Moscow is Engaging in Nuclear Blackmail. Who is the Intended Target?

This article was originally posted in EU Today.

Just recently, the Russian state channel Russia-1 listed US military facilities that would become possible Kremlin targets in the event of a nuclear strike. In particular, the TV host Dmitry Kiselev threatened to aim the Zircon hypersonic missiles at the Pentagon and several command posts, including the control center for US nuclear forces.

At first glance, there is nothing new in yet another instance of the “nuclear swagger”. Such rhetoric has been voiced by the Kremlin for the past several years.  One of the first threats on this topic was Dmitry Kiselev’s famous statement that “Russia is capable of turning the United States into radioactive ash.” The next case of exacerbation of direct nuclear blackmail was observed before the presidential elections in the United States. Then, the leading propaganda media openly stated that a nuclear war in the case of Hillary Clinton‘s victory would be almost inevitable.

For example, in October 2016, Russian programs, one after another, showed TV specials devoted not only to the quality of bomb shelters, but also to the technology of anti-missile defense. On the official channel of the Ministry of Defense of the Russian Federation, a twenty-minute story was released under the loud title “Obama threatens Russia!”, in which it was directly stated that the USA is “the enemy of humanity”. At the same time, the famous Russian journalist Alexander Sotnik published on his page in social networks a post from a woman claiming that children in a Moscow school were being scared with the prospect of a nuclear war with the USA and death in case of Hillary Clinton’s victory in the presidential election.

Penultimate vivid example of blatant nuclear blackmail is the threat voiced personally by Vladimir Putin in the World Order-2018 film devoted to him. To the direct question of the leader Vladimir Solovyov about the possibility of using nuclear weapons, Putin replied that he was ready to deliver only a “retaliatory strike”. However, he acknowledged:

“Yes, it will be a global catastrophe for the world, but why do we need such a world if Russia is not there?”, in effect openly stating that he is ready to destroy the planet in a nuclear war if he feels a similar threat to his country. It is significant that the film included, as an afterword, the notorious excerpt from the message to the Federal Assembly, in which Putin demonstrates new types of weapons as a “response to the United States on their withdrawal from the ABM Treaty.

In his latest message to the Federal Assembly, Vladimir Putin also did not forget about the nuclear arsenal. In particular, he called the deployment of US missiles in Europe a threat to world security and promised to respond with “mirror and asymmetric actions.” At the same time, during this performance, the launches of the new Sarmat strategic missile and a nuclear-powered cruise missile were demonstrated on the screen. It would seem that there is nothing new in these threats; moreover, now for the first time at least some formal reason has emerged for them – the US withdrawal from the Treaty on the Elimination of Intermediate-Range and Short-Range Missiles (INF). However, everything is not so simple.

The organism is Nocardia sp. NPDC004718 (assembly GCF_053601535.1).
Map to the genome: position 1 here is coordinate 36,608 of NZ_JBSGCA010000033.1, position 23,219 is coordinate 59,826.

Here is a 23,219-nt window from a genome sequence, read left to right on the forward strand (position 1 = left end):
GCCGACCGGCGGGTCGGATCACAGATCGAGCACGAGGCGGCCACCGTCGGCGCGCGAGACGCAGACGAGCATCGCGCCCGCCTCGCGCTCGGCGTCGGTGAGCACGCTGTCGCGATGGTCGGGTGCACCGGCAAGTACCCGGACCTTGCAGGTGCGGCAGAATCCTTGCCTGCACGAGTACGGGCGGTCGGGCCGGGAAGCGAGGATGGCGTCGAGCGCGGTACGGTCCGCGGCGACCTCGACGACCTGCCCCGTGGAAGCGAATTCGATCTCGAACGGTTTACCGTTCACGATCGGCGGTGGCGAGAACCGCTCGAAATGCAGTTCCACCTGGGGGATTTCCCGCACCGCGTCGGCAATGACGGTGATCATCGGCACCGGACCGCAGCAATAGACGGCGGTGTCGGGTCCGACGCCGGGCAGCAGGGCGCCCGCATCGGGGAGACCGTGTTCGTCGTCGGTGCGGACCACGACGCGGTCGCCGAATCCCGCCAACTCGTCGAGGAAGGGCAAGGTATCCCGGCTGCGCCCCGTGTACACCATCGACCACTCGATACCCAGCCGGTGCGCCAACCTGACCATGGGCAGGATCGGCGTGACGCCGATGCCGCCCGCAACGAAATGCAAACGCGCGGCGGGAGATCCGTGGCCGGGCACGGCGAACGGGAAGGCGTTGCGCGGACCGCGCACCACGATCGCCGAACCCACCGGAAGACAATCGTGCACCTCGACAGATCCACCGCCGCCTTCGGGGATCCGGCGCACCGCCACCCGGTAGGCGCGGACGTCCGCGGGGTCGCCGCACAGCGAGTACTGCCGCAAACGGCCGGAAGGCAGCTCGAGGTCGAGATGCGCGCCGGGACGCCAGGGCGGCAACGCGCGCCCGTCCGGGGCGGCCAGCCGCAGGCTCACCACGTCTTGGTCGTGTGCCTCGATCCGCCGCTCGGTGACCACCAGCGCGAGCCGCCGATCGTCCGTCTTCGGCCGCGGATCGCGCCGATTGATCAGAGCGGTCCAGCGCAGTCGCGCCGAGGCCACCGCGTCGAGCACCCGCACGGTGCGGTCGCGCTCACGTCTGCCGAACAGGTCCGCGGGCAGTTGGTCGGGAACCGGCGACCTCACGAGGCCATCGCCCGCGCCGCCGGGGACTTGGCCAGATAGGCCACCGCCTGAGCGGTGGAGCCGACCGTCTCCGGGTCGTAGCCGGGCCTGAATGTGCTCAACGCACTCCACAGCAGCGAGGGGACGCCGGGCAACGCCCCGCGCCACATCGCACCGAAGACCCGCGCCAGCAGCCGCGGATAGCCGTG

Back in October, the well-known Russian political scientist and publicist Andrei Piontkovsky noted that the desire of the US President Donald Trump and his adviser John Bolton to withdraw the United States from the INF Treaty was a test step in the direction of the “grand bargain” between Moscow and Washington, and any outcome of this initiative would be beneficial for Russia. In particular, Piontkovsky predicted that in the event of the Americans withdrawing from the treaty, “Putin will now be able to openly deploy ground 9.9729 cruise missiles, banned by the United Republican Maritime Peace Treaty, in Kaliningrad and Belarus and at the same time talk about the new arms race imposed by the hated “pindoses”.


In December, the same thoughts were voiced by senators-democrats while appealing to President Donald Trump to take into account the negative consequences of the US withdrawal from the INF Treaty. In particular, they called the US withdrawal from the agreement a “political and geo-strategic gift to Russia,” noting that it would allow Russia to expand the production and deployment of its missile systems that threaten Europe. Note that this is not the first time that Trump’s actions fully coincide with Moscow’s wishes. Russian analysts themselves have repeatedly pointed out that the attacks of the US president on the American intelligence community, as well as his attitude towards NATO allies and the EU, as well as creating chaos and confrontation within the United States, certainly play into the hands of the Kremlin. Moreover, all these actions were carried out by Trump on his personal initiative, without any nuclear blackmail from Moscow. In addition, some of the official Russian media continue to support Trump in his fight against his opponents, portraying him as going against the American system. Putin himself occasionally repeated the same thesis.